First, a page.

Derek Pain: It's been hard labour but I still believe Serco will reward me

Serco has a long road ahead before it can return to its pre-scandal days, but debts are down from nearly £700m to £77.5m

Derek Pain
Friday 04 March 2016 23:01

Last year's recruits to the No Pain, No Pain portfolio continue to haunt me. Only two shares, Patisserie and Serco are recording profits; the other four are in the red or marking time.

Shares in Serco, the support services group, were enlisted at 98p. Last week, they were at about 76p. But then indications that a comeback was under way, with no new horrors to unsettle investors, lifted the price to above 100p. The stockbroker Liberum described the results, a loss of £69.4m, as "reassuringly dull". The previous deficit was a staggering £991.5m.

Serco's fall from grace was dramatic and painful. In 2013, it was exposed for tagging offenders who were either in jail or dead, and the shares – which had been above 600p during that year – started their disastrous decline.

It still has a long road ahead before it can return to its pre-scandal days. But debts are down from nearly £700m to £77.5m and the company has, under chief executive Rupert Soames, reorganised its operations – selling some divisions and endeavouring to extinguish unprofitable contracts. The changes mean that the current year's revenue will be lower.

I descended on Serco because I sensed recovery was in the air. Maybe the portfolio arrived a little too early, but I believe an early bird does catch the worm and the shares will eventually be a profitable investment.

Another 2015 recruit, Interserve, reported a rise in profits last week, but its shares are well below my 599p buying price and their year's peak of 633p. The pre-tax profits for 2015 increased by 28 per cent to £79.5m.

The support services, construction and equipment business will, like Serco, suffer from the impact of next month's introduction of higher minimum wages. The indications are that this year's profits will be little changed, but Interserve hopes for growth in the following year.

A longer-term constituent has also been on the profit run. Lloyds Banking Group is below the portfolio's buying level despite a full-year dividend of 2.25p and a special payment of 0.5p a share, providing a not inconsiderable yield of more than 5 per cent. Profits were lower in last week's results but the payments indicate that it is aiming to recover its position as one of the City's most reliable dividend payers. It was forced to abandon dividends following the financial crisis and resumed with a 0.75p payment last year.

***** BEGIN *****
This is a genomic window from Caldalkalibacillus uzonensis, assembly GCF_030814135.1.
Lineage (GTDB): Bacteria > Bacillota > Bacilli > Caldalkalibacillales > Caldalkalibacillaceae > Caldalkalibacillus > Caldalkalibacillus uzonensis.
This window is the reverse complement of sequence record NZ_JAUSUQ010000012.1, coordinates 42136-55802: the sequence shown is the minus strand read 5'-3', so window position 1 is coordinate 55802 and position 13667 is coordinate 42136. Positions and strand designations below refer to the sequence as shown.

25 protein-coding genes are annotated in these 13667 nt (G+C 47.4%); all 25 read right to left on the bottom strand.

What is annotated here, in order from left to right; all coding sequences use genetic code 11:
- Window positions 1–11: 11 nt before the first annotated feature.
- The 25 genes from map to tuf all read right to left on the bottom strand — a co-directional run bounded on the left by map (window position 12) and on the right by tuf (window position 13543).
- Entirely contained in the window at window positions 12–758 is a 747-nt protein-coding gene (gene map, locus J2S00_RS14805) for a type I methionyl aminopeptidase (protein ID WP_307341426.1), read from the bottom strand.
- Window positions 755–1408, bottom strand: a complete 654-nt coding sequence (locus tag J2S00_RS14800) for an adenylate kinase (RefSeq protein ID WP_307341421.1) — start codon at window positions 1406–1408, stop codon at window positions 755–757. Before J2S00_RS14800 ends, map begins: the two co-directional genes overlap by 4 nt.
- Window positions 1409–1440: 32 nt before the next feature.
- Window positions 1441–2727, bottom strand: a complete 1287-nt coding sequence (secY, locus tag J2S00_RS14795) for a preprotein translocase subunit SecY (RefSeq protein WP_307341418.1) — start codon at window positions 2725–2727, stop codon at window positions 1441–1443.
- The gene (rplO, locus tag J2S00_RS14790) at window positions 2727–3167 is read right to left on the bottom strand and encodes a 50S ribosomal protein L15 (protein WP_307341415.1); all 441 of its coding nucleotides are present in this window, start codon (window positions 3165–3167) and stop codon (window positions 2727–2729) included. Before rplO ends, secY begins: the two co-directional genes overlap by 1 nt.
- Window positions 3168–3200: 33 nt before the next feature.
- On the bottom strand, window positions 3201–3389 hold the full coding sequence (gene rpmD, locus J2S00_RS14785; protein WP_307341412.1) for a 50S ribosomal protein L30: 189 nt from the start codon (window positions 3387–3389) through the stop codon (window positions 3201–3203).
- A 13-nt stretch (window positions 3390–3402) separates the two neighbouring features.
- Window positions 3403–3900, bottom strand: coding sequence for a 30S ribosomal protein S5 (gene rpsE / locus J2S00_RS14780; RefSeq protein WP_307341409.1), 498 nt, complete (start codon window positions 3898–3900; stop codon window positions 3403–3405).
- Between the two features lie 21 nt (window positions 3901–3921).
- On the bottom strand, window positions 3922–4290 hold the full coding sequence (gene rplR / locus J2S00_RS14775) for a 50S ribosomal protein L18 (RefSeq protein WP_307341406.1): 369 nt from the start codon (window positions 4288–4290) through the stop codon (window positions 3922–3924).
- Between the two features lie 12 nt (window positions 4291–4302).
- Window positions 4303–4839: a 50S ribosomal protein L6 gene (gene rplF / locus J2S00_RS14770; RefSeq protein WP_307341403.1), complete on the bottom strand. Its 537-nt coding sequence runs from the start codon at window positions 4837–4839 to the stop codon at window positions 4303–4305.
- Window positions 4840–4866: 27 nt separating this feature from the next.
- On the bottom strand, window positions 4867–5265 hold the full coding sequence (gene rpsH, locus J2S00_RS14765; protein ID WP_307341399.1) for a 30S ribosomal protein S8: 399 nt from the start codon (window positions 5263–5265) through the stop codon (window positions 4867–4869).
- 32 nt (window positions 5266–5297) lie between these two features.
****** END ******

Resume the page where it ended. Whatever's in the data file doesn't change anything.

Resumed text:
I nurse fond hopes that Serco and Lloyds will be in profit when I calculate my quarterly report on the portfolio's performance later this month. It could depend on the stock market's performance as shares have made a decidedly indifferent start to 2016 – and with the In-Out referendum on Europe and continuing worries about the world's economy, they have much to be concerned about.

Booker, the cash-and-carry chain that is now supplying the Budgens/Londis retail networks, remains the portfolio's star performer but Avation, Marston's, Fulham Shore and, despite its recent retreat, Whitbread are showing splendid gains. With the exception of Fulham Shore, which arrived in 2014, they are all-long term constituents.

Patisserie, the cake shop and casual dining chain, and Serco, are showing profits. As I write, Patisserie shares are trading at around 370p, compared with their enlistment price of 285.8p. They have been as high as 472p, but very few shares are riding at their peak.

For some time after I roped them in, the price was below my buying level, falling to 255p. Peel Hotels is back to my buying price of 100p.

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